When I was a young girl – I couldn’t have been older than eight, as we still lived in our bus – I received a pair of Smurf pajamas for a Christmas gift. I loved them – unequivocally. I don’t remember caring much about the Smurfs one way or another, as we didn’t have television and I rarely saw the program. No, what I loved were the colors, and the design: a graphic-printed white torso, cerulean blue leggings and sleeves, and crimson cuffs at wrist and ankle. Today I know the material was probably that horrible polyester that cheap kids’ sleepwear is made of. But then? They were my favorite garment. We were staying at some sort of RV park or camping site when we opened gifts, and Christmas morning I remember petitioning my parents to let me wear the pajamas throughout the day. They, being relatively loving hippie ilk, let me be. There’s a picture somewhere of me standing in front of a camper, hip cocked. Pleased as punch!
I remembered these pajamas quite suddenly tonight, as I stitch up the cuffs for a pair for my son. The pajamas I’m making tonight will be homemade, not storebought; the fabric, an expensive cotton custom print in one of his most dear video game universes. Most of the gifts we’ve slated for the holiday have been homemade – put into the works months ago, in some cases. We are making food delectables from scratch, and I am designing (and hiding!) something special for each child, and my husband. Ralph and I once again put together a special Christmas card; the cards and the selected deep teal envelopes sit downstairs at our crafting bench. Tonight, my husband and I will sit together by our fireside and wind balls of yarn to make – but, well, you never know who might read here.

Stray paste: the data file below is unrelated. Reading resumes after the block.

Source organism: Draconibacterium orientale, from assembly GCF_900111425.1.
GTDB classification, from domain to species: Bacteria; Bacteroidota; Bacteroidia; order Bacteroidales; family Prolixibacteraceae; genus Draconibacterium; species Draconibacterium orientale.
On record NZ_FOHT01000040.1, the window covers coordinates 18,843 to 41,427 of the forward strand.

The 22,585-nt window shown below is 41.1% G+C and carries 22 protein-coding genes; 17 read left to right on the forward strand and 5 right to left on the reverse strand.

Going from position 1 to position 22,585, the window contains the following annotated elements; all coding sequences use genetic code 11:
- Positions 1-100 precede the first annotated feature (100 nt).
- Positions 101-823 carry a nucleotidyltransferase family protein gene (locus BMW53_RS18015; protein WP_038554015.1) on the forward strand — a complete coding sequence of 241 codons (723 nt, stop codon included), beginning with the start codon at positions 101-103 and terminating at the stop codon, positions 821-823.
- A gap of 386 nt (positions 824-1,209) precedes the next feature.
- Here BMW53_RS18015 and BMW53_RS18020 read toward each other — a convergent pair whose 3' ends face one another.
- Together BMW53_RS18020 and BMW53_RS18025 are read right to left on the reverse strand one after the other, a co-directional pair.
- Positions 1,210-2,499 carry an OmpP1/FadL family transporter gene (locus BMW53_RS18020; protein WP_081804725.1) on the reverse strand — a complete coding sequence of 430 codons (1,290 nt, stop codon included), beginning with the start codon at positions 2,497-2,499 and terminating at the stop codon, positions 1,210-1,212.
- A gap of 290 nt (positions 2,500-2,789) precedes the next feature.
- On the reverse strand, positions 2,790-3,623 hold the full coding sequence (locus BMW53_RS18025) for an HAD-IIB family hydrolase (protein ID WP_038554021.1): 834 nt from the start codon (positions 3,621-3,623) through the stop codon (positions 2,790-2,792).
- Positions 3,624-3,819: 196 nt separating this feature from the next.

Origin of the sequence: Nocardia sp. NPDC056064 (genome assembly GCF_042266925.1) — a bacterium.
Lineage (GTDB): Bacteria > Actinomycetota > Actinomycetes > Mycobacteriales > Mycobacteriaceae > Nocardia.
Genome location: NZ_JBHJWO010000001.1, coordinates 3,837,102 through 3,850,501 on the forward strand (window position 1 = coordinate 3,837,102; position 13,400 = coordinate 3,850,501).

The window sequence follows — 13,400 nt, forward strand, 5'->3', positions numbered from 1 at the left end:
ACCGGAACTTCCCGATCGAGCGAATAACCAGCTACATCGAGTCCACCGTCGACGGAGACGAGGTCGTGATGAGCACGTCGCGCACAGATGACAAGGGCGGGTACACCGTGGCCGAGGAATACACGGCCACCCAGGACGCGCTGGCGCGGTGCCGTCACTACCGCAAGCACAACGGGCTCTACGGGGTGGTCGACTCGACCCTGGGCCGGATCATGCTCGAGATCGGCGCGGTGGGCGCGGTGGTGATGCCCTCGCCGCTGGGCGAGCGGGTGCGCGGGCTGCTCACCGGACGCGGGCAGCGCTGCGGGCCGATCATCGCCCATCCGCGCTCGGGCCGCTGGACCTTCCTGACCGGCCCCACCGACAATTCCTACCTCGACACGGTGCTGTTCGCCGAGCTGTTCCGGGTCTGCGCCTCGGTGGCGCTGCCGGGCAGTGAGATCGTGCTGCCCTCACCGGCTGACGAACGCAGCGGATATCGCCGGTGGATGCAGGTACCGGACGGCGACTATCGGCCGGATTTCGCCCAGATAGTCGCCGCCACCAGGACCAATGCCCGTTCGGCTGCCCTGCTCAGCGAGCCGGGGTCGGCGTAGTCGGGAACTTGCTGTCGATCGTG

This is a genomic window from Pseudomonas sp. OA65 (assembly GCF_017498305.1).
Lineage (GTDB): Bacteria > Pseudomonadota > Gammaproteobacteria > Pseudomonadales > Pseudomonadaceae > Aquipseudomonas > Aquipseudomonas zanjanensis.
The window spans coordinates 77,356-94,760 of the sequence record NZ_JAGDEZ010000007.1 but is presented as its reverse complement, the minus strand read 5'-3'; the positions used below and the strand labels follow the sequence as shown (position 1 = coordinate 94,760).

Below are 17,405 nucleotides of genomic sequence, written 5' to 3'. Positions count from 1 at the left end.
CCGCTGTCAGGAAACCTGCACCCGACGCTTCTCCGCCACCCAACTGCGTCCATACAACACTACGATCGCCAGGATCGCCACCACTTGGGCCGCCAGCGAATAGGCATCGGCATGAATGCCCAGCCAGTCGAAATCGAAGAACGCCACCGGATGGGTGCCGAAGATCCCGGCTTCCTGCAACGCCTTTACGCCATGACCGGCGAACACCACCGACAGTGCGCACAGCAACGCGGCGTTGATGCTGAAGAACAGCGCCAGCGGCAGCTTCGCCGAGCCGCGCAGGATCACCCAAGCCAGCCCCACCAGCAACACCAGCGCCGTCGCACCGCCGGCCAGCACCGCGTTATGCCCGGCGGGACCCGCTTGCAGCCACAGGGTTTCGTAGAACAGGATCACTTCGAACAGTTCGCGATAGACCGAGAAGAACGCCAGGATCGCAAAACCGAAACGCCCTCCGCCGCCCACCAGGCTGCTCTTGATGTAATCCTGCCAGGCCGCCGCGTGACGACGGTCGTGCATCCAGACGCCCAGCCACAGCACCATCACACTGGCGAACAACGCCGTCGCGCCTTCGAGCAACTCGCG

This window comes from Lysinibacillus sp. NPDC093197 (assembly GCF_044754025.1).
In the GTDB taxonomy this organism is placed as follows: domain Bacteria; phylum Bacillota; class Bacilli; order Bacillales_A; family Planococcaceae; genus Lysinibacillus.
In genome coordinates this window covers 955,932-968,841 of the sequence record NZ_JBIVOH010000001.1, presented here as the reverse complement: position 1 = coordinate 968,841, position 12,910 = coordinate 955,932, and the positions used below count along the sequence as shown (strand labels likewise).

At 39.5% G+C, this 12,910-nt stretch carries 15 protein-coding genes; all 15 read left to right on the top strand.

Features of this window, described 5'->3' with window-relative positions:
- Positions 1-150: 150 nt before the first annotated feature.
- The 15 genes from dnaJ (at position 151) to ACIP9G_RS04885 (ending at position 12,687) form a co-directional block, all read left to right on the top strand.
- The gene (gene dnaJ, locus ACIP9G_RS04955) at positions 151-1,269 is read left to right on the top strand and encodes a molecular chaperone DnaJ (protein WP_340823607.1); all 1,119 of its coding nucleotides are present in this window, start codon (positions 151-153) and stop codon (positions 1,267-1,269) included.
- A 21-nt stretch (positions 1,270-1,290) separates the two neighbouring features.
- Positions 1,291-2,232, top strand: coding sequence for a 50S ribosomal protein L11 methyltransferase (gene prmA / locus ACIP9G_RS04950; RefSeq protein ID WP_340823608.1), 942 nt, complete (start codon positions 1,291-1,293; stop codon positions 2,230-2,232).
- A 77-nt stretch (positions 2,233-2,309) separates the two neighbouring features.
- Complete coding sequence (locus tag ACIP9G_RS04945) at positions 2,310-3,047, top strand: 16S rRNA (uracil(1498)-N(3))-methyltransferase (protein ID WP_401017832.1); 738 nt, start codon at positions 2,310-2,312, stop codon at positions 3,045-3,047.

Remembering my modest childhood, and the relative comforts we have today, I am reminded to slow down for the holidays. There are so many loved ones to thank, to gift, to shower with affection and recognition. It can be very tempting to try to rush through it all – to hop online and search for sales, or run to the mall in desperation. But instead, I refer back to my lists. I try to be cautious. I put aside tonight’s sewing – I’m feeling tired, and my eyes are fatigued from working so intensely at home and in my job. I take an early shower, and a late dinner, with my family – who are more dear to me than life itself.
It’s a time for introspection, and gratitude. A time not to let the house be cluttered but rather to keep it ordered and clean. A time to cherish the season, because we never know if we shall get another.